Point: Die Hard Debate: Is It a Christmas Movie or Not?

Gustavo Damian Danemann Soto, Editor-in-Chief

   It’s Christmastime, and with it come endless holiday movie marathons. Get ready to watch Home Alone, It’s a Wonderful Life, and Die Hard! Yes, the Bruce Willis-led classic is a Christmas must-watch for an endless array of reasons, and denying it is a symptom of utter Grinch-dom.

   Die Hard is centered around New York cop John McClane (played by Bruce Willis), who comes to his wife’s holiday work party on Christmas Eve and becomes the only saving grace for those in the building when terrorists take over. McClane looks to reunite with both his wife, Holly, and their son. What’s more representative of Christmas than the value of family coming together in the chilly season?

   According to a SurveyMonkey study, Die Hard is one of surveyed Americans’ ten favorite Christmas movies of all time, even placing higher than Love Actually. Popular films like Gremlins, A Christmas Carol, Scrooged, and The Polar Express didn’t even make the list. A beloved watch during the cozy season, Director John McTiernan’s flick sure has a wintertime reputation (surveymonkey.com). Not enough evidence? According to Google Trends, searches for the film’s title are at their highest during Christmas week (trends.google.com). Secondly, most Christmas films feature one, if any songs related to this time of the year. Yet, according to Digital Spy, Die Hard has a whopping four Christmas-themed songs in its soundtrack, including “Winter Wonderland” and “Let it Snow.” Numbers don’t lie (digitalspy.com).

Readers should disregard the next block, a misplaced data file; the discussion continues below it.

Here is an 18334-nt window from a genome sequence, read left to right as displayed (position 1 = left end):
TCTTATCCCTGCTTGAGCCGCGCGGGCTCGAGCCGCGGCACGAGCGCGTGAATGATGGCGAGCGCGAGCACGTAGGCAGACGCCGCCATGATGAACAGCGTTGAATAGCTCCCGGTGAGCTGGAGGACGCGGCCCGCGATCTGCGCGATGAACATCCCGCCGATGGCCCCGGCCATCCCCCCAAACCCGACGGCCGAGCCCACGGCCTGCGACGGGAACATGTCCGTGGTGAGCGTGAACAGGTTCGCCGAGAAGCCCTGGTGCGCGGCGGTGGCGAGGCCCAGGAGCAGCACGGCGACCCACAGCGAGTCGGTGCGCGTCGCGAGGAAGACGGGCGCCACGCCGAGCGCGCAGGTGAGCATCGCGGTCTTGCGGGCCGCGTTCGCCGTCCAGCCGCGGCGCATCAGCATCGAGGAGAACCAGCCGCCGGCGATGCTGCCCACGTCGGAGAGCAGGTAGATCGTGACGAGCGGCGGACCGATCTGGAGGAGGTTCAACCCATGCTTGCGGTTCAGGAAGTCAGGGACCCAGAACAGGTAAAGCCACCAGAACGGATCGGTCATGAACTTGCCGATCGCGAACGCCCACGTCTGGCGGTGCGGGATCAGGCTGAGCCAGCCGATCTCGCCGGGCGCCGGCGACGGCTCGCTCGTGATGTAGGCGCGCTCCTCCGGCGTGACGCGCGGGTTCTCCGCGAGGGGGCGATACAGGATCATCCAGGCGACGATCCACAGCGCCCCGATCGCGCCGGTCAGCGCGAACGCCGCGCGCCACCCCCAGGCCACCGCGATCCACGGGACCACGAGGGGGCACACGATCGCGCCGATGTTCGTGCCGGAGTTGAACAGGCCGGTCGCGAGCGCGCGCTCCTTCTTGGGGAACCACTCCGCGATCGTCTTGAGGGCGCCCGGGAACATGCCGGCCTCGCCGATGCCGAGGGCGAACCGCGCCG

Upon revising the film’s script, the word “Christmas” is mentioned 18 times, more times than both words in the title combined. One of the film’s writers, Steven de Souza, is a firm believer that his movie is for the much-adored holiday, according to Digital Spy. He shared in an interview, “If Die Hard is not a Christmas movie, then White Christmas is not a Christmas movie.” Unlike the latter, he argued, his film features a Christmas party, is set entirely during Christmas, and even has a Christ-like sacrifice — John McClane walking on broken glass (digitalspy.com). What more could you want?

   Junior Brooke Hudson deeply agrees with those upholding the 1988 picture’s Christmas standing. She stressed that “The setting is during Christmas, at a Christmas party,” and argued that naysayers feel this way “…because it’s not a traditional Christmas movie. It’s about a guy stopping terrorists.”

   Those unconvinced that the film earns the Christmas tag argue it does not evoke “the Christmas feeling” that the likes of National Lampoon’s Christmas Vacation or A Christmas Story heavily run on. They may mention how it was released in July of 1988, rather than around the holiday season. Yet, to say that Die Hard does not fit the criteria is to limit the genre to the blandest of clichés. Can no action film be deemed merry based on this characteristic alone? Is our perception of Christmas truly limited to the most superficial of details? And does it matter more when a film is released than the time of the year we all watch it? Even then, the argument is a stretch, with the film’s setting and many holiday references proving its holly jolly status.

   Featuring exciting action sequences, creative uses of holiday accessories, and some of Hollywood’s most memorable Christmas lines (“I have a machine gun, ho ho ho” remains just as quotable to this day), Die Hard is not only one of the finest Christmas films out there, but a testament to the value of coloring outside of the lines. Having an overload of uplifting, joyful content to choose from, an action film that subverts our idea of what is representative of the Most Wonderful Time of the Year becomes a breath of fresh air.